Abstract

Overcoming the natural recalcitrance of lignocellulosic biomass is necessary in order to efficiently convert biomass into biofuels or biomaterials and many times this requires some type of chemical pretreatment and/or biological treatment. While bulk chemical analysis is the traditional method of determining the impact a treatment has on biomass, the chemistry on the surface of the sample can differ from the bulk chemistry. Specifically, enzymes and microorganisms bind to the surface of the biomass and their efficiency could be greatly impacted by the chemistry of the surface. Therefore, it is important to study and understand the chemistry of the biomass at the surface. Time-of-flight secondary ion mass spectrometry (ToF-SIMS) is a powerful tool that can spectrally and spatially analyze the surface chemistry of a sample. This review discusses the advances in understanding lignocellulosic biomass surface chemistry using the ToF-SIMS by addressing the instrument parameters, biomass sample preparation, and characteristic lignocellulosic ion fragmentation peaks along with their typical location in the plant cell wall. The use of the ToF-SIMS in detecting chemical changes due to chemical pretreatments, microbial treatments, and physical or genetic modifications is discussed along with possible future applications of the instrument in lignocellulosic biomass studies.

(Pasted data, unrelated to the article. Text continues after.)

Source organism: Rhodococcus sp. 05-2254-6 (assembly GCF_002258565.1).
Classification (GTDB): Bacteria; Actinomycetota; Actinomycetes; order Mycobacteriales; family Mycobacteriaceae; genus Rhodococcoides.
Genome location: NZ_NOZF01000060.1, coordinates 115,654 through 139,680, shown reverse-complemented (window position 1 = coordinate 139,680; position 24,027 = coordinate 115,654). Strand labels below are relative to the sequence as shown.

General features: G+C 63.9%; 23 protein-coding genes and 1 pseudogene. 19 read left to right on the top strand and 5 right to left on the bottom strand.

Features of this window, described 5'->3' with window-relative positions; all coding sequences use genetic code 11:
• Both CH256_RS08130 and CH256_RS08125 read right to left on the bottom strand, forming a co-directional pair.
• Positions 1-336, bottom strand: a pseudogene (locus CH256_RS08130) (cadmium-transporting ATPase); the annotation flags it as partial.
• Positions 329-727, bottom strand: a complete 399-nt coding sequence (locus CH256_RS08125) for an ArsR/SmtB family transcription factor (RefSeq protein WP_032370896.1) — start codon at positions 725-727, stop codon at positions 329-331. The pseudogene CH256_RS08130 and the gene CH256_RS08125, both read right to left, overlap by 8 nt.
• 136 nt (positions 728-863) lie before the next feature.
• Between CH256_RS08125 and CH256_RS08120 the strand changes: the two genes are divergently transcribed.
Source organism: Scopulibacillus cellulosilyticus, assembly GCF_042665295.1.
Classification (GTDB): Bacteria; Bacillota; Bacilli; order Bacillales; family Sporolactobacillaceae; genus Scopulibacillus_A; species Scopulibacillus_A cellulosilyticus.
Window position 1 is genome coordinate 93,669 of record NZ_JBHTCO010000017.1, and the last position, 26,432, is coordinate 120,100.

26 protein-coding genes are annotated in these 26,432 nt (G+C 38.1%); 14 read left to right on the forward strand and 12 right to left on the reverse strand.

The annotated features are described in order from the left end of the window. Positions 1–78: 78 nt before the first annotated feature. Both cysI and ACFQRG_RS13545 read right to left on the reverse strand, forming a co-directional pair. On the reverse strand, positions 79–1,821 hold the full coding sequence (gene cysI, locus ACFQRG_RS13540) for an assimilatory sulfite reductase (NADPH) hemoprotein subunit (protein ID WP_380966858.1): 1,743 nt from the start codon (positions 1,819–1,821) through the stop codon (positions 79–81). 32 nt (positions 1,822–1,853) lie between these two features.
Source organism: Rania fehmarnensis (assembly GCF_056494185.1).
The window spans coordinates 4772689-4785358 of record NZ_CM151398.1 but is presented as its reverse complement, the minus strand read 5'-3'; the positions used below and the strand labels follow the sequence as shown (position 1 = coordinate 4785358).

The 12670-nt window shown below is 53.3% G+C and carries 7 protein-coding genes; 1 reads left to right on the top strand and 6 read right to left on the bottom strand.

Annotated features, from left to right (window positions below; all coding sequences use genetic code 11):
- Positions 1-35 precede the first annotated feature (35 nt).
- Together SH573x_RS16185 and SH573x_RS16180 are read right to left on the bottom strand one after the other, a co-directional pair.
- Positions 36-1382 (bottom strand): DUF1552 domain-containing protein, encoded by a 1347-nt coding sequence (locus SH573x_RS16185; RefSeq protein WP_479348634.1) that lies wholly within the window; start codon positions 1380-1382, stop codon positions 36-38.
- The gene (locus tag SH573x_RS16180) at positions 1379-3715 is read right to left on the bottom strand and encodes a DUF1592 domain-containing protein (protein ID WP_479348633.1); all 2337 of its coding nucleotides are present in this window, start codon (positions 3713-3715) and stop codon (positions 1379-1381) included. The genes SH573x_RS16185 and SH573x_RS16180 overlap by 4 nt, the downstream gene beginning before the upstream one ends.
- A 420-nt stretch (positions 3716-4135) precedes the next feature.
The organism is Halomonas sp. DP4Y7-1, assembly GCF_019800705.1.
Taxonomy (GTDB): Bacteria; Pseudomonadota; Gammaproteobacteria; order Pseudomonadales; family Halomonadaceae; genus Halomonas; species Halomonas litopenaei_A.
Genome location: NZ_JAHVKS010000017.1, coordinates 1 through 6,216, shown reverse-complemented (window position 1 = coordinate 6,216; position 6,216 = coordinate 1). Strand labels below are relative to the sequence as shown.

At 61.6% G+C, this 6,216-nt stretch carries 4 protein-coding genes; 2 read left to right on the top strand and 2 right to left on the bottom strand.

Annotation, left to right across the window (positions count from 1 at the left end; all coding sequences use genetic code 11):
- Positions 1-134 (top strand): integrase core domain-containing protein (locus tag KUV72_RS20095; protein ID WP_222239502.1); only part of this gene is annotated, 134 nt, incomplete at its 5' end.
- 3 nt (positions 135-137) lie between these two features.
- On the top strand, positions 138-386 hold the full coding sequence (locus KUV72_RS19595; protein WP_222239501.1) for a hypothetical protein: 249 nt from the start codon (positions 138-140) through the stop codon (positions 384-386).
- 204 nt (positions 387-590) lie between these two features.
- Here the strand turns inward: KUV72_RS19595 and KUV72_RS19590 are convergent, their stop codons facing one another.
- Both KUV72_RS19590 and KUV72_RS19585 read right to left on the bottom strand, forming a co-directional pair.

Introduction